I  decided to add this technique to my recipe for chicken with 40 cloves of garlic  and shallots. I already had added shallots to the traditional 40 cloves recipe  to make the chicken even more fragrant and delicious. The beauty of this recipe  is that the garlic and the shallots cook in the fat that is rendered out as the  chicken — and now bacon — roasts.

This  recipe is one of my winter comfort foods and I always serve it with lots of  fresh crusty bread and sweet butter to spread with the roasted garlic, as well  as a green vegetable — usually a quick saute of baby  spinach

recipe image
Created by Elizabeth Karmel

Recipe using Hickory Smoked BBQ Sauce

recipe image
Created by Elizabeth Karmel

Recipe using Buzz’N Honey™ BBQ Sauce

recipe image
Created by Elizabeth Karmel

One doesn’t consider potatoes when thinking of common pizza toppings. And that’s because this pizza is anything but common. We’ve riffed off the classic French tarte aux pommes de terre to create a pizza that is pure gold.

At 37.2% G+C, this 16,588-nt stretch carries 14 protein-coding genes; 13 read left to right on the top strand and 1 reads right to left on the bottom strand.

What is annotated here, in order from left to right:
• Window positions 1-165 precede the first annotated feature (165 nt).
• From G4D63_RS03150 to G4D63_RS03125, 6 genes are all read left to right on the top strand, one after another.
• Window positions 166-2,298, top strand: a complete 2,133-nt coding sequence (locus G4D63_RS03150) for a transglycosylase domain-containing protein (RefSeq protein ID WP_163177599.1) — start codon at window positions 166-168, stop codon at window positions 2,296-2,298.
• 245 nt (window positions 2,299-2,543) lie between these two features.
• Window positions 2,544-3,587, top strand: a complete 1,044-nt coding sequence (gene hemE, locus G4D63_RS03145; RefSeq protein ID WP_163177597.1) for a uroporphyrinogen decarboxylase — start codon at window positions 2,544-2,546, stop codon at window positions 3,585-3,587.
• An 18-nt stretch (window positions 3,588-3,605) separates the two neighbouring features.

recipe image
Created by Elizabeth Karmel

One doesn’t consider potatoes when thinking of common pizza toppings. And that’s because this pizza is anything but common. We’ve riffed off the classic French tarte aux pommes de terre to create a pizza that is pure gold.

recipe image

hi elizabeth3
a food fanatic and the Grill Girl from North Carolina who has seasoned, basted and tasted my way across the country. Please join me on my non-stop, culinary journey...


follow elizabeth_top

follow elizabeth_emailfollow elizabeth_youtubefollow elizabeth_twitterfollow elizabeth_facebookFollow Me on Pinterest

follow elizabeth_ladybug

SIGN UP for NEWSLETTER JOIN the LADYBUG CLUB 


share our_strength


CastIronNation

Revol-eak banniere

 

great gadget_giveaway

Banner
Banner

ladybug bar